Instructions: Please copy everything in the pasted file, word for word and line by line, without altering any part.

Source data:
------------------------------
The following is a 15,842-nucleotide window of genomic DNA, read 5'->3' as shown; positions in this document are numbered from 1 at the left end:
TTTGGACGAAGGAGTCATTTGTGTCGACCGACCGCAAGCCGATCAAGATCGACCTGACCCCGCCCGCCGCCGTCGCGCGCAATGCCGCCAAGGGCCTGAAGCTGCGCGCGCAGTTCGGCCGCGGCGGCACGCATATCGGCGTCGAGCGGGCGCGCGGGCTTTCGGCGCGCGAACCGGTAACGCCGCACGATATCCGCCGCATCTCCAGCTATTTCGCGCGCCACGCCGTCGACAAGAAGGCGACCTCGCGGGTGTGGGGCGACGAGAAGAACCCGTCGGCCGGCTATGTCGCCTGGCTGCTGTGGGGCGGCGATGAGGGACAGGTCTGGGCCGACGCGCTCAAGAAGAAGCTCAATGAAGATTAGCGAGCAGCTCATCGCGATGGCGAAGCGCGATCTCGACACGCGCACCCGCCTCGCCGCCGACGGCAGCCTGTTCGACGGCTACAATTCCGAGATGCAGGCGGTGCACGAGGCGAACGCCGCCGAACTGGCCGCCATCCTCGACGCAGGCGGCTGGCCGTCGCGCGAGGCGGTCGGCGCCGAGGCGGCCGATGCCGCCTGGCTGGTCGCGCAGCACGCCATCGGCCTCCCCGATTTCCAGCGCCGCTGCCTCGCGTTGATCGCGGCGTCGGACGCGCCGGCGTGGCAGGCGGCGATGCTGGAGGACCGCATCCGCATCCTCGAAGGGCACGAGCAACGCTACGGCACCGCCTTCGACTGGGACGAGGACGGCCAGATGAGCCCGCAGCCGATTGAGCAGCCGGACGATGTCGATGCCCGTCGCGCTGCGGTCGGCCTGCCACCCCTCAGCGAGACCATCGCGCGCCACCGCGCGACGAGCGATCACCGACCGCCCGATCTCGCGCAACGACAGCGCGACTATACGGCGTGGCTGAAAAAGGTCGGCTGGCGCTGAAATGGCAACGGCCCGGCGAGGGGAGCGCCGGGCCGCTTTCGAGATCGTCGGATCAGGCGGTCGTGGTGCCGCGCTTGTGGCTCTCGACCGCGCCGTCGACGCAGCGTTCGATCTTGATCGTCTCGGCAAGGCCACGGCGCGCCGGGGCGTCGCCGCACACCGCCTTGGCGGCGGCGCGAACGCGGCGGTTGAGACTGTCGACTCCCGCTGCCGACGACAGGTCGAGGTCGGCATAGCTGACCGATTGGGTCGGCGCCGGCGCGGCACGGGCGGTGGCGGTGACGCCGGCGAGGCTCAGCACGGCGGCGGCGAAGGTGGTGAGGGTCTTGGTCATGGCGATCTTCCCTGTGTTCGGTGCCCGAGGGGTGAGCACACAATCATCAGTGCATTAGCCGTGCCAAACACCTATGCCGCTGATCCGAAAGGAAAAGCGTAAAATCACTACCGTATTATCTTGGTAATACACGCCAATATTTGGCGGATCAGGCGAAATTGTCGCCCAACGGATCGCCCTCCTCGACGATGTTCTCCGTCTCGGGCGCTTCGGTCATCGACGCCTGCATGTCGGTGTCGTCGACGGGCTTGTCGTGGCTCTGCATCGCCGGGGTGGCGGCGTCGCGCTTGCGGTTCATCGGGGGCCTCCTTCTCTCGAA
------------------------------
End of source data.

The following is a 15,842-nucleotide window of genomic DNA, read 5'->3' as shown; positions in this document are numbered from 1 at the left end:
TTTGGACGAAGGAGTCATTTGTGTCGACCGACCGCAAGCCGATCAAGATCGACCTGACCCCGCCCGCCGCCGTCGCGCGCAATGCCGCCAAGGGCCTGAAGCTGCGCGCGCAGTTCGGCCGCGGCGGCACGCATATCGGCGTCGAGCGGGCGCGCGGGCTTTCGGCGCGCGAACCGGTAACGCCGCACGATATCCGCCGCATCTCCAGCTATTTCGCGCGCCACGCCGTCGACAAGAAGGCGACCTCGCGGGTGTGGGGCGACGAGAAGAACCCGTCGGCCGGCTATGTCGCCTGGCTGCTGTGGGGCGGCGATGAGGGACAGGTCTGGGCCGACGCGCTCAAGAAGAAGCTCAATGAAGATTAGCGAGCAGCTCATCGCGATGGCGAAGCGCGATCTCGACACGCGCACCCGCCTCGCCGCCGACGGCAGCCTGTTCGACGGCTACAATTCCGAGATGCAGGCGGTGCACGAGGCGAACGCCGCCGAACTGGCCGCCATCCTCGACGCAGGCGGCTGGCCGTCGCGCGAGGCGGTCGGCGCCGAGGCGGCCGATGCCGCCTGGCTGGTCGCGCAGCACGCCATCGGCCTCCCCGATTTCCAGCGCCGCTGCCTCGCGTTGATCGCGGCGTCGGACGCGCCGGCGTGGCAGGCGGCGATGCTGGAGGACCGCATCCGCATCCTCGAAGGGCACGAGCAACGCTACGGCACCGCCTTCGACTGGGACGAGGACGGCCAGATGAGCCCGCAGCCGATTGAGCAGCCGGACGATGTCGATGCCCGTCGCGCTGCGGTCGGCCTGCCACCCCTCAGCGAGACCATCGCGCGCCACCGCGCGACGAGCGATCACCGACCGCCCGATCTCGCGCAACGACAGCGCGACTATACGGCGTGGCTGAAAAAGGTCGGCTGGCGCTGAAATGGCAACGGCCCGGCGAGGGGAGCGCCGGGCCGCTTTCGAGATCGTCGGATCAGGCGGTCGTGGTGCCGCGCTTGTGGCTCTCGACCGCGCCGTCGACGCAGCGTTCGATCTTGATCGTCTCGGCAAGGCCACGGCGCGCCGGGGCGTCGCCGCACACCGCCTTGGCGGCGGCGCGAACGCGGCGGTTGAGACTGTCGACTCCCGCTGCCGACGACAGGTCGAGGTCGGCATAGCTGACCGATTGGGTCGGCGCCGGCGCGGCACGGGCGGTGGCGGTGACGCCGGCGAGGCTCAGCACGGCGGCGGCGAAGGTGGTGAGGGTCTTGGTCATGGCGATCTTCCCTGTGTTCGGTGCCCGAGGGGTGAGCACACAATCATCAGTGCATTAGCCGTGCCAAACACCTATGCCGCTGATCCGAAAGGAAAAGCGTAAAATCACTACCGTATTATCTTGGTAATACACGCCAATATTTGGCGGATCAGGCGAAATTGTCGCCCAACGGATCGCCCTCCTCGACGATGTTCTCCGTCTCGGGCGCTTCGGTCATCGACGCCTGCATGTCGGTGTCGTCGACGGGCTTGTCGTGGCTCTGCATCGCCGGGGTGGCGGCGTCGCGCTTGCGGTTCATCGGGGGCCTCCTTCTCTCGAA